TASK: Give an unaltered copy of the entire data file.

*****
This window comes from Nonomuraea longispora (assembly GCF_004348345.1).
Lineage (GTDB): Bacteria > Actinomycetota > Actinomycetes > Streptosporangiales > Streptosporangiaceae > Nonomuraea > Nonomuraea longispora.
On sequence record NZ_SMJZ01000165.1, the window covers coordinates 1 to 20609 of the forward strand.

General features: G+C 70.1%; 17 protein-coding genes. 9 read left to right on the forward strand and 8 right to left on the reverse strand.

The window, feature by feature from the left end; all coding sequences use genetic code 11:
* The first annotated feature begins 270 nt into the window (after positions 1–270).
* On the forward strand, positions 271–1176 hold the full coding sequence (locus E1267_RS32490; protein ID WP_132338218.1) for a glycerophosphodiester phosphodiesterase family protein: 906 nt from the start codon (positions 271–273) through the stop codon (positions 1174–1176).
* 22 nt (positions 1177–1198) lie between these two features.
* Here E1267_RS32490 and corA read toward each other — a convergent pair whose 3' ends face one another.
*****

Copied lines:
This window comes from Nonomuraea longispora (assembly GCF_004348345.1).
Lineage (GTDB): Bacteria > Actinomycetota > Actinomycetes > Streptosporangiales > Streptosporangiaceae > Nonomuraea > Nonomuraea longispora.
On sequence record NZ_SMJZ01000165.1, the window covers coordinates 1 to 20609 of the forward strand.

General features: G+C 70.1%; 17 protein-coding genes. 9 read left to right on the forward strand and 8 right to left on the reverse strand.

The window, feature by feature from the left end; all coding sequences use genetic code 11:
* The first annotated feature begins 270 nt into the window (after positions 1–270).
* On the forward strand, positions 271–1176 hold the full coding sequence (locus E1267_RS32490; protein ID WP_132338218.1) for a glycerophosphodiester phosphodiesterase family protein: 906 nt from the start codon (positions 271–273) through the stop codon (positions 1174–1176).
* 22 nt (positions 1177–1198) lie between these two features.
* Here E1267_RS32490 and corA read toward each other — a convergent pair whose 3' ends face one another.